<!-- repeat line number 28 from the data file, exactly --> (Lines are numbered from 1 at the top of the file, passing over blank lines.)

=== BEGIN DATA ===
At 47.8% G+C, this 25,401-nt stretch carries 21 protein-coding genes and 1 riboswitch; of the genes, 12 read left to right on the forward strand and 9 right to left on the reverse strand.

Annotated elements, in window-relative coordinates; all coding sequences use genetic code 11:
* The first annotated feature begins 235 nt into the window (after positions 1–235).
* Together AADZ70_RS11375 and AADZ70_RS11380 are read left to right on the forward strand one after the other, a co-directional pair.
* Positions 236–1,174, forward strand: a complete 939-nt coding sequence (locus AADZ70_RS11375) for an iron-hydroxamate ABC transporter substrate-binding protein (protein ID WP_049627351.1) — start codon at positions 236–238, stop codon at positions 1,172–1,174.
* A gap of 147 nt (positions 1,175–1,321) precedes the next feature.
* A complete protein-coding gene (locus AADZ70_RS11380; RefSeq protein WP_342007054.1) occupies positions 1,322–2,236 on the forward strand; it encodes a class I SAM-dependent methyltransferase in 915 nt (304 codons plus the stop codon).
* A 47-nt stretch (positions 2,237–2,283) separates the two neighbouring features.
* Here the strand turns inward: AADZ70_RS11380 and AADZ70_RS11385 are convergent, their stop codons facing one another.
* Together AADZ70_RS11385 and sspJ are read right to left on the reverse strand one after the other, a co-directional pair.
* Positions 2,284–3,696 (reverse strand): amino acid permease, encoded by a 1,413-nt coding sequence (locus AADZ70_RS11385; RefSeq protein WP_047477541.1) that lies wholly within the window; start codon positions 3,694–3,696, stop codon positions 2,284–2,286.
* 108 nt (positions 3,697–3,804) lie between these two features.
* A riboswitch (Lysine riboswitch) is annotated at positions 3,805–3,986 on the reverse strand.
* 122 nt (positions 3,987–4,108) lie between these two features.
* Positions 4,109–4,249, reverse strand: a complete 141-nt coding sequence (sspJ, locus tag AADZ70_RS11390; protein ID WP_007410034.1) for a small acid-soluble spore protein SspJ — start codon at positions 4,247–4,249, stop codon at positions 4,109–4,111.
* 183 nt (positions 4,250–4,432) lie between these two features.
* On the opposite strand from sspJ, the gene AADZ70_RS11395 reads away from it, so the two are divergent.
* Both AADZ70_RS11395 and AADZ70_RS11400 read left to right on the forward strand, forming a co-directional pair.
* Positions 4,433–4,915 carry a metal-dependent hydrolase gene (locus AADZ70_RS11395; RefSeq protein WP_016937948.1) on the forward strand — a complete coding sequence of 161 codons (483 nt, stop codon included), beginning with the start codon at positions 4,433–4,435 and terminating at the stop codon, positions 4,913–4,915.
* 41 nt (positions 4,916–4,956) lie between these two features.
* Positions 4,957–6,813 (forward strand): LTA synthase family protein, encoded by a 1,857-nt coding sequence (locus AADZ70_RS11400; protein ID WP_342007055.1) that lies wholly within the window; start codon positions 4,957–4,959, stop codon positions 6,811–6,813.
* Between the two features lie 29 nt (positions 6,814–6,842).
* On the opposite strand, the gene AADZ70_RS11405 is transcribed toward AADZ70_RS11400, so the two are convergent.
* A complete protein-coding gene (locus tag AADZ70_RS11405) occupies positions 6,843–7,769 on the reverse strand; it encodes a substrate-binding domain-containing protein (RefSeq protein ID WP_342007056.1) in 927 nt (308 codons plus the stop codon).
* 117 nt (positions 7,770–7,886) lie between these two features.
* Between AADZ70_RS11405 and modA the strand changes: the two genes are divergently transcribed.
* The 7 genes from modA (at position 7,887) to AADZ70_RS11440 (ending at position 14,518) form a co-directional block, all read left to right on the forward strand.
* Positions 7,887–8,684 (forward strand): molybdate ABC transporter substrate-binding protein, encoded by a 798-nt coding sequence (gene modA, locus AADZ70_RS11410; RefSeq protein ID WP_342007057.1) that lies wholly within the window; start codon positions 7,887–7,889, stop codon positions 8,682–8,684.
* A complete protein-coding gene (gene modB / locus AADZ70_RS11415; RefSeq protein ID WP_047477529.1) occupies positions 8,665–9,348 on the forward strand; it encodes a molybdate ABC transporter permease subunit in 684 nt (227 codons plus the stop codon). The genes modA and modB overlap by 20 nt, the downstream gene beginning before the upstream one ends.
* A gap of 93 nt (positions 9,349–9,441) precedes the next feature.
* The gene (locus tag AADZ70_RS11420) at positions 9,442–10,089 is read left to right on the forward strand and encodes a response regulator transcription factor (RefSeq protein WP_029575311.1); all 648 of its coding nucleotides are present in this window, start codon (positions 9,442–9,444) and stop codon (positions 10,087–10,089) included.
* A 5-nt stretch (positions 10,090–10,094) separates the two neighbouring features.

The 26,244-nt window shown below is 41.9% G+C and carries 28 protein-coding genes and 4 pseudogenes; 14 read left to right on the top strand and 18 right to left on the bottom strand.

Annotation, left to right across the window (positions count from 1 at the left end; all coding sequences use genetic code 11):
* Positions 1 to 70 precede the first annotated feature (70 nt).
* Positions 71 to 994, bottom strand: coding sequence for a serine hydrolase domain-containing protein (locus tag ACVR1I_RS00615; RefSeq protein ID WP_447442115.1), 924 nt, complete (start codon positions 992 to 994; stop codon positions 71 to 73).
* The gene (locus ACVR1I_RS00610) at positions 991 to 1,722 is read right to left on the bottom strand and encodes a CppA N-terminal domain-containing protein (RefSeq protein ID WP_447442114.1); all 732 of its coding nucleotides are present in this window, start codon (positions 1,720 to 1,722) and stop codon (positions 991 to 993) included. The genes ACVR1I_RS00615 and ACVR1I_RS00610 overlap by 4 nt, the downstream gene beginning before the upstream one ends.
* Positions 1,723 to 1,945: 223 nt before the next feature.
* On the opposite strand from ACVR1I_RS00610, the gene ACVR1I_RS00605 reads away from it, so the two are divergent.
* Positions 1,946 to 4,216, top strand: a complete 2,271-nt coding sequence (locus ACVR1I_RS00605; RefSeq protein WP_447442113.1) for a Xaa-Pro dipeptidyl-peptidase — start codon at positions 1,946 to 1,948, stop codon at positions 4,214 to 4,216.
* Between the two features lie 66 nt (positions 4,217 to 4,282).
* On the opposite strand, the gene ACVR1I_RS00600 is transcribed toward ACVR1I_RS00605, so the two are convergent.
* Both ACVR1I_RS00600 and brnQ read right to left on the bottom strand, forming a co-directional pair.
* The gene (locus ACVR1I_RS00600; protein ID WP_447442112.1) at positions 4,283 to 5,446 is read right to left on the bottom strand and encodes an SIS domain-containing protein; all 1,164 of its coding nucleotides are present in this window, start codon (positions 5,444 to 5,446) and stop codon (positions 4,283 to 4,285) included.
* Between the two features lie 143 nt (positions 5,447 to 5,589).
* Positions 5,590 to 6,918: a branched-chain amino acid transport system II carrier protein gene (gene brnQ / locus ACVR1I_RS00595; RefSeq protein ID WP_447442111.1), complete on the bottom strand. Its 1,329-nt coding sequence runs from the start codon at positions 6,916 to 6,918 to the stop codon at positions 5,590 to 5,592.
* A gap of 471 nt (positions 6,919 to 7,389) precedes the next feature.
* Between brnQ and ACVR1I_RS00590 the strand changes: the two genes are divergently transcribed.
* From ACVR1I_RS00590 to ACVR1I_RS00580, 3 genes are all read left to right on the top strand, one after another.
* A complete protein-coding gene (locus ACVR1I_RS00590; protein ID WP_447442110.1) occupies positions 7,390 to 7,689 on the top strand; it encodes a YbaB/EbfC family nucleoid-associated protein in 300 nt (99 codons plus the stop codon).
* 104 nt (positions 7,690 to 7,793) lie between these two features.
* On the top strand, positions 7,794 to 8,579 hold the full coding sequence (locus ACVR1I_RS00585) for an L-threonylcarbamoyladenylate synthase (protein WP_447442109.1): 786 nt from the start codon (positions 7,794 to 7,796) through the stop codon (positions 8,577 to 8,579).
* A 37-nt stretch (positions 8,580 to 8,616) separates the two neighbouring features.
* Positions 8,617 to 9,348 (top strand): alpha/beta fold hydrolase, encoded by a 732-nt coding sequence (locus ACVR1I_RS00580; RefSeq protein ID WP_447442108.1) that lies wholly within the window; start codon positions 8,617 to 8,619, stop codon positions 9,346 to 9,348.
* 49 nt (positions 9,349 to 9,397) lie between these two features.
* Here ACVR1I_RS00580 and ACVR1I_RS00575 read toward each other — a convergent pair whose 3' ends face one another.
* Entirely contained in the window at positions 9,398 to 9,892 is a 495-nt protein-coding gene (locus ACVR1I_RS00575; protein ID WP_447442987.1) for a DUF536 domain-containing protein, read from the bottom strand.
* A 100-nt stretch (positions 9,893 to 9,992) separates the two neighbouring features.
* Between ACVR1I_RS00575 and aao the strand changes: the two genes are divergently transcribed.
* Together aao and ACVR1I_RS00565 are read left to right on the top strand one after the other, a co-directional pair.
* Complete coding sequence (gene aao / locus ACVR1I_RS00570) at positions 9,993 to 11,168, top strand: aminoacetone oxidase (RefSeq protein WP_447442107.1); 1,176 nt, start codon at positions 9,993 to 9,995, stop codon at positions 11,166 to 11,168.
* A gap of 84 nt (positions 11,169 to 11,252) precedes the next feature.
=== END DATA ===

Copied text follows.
* Positions 7,887–8,684 (forward strand): molybdate ABC transporter substrate-binding protein, encoded by a 798-nt coding sequence (gene modA, locus AADZ70_RS11410; RefSeq protein ID WP_342007057.1) that lies wholly within the window; start codon positions 7,887–7,889, stop codon positions 8,682–8,684.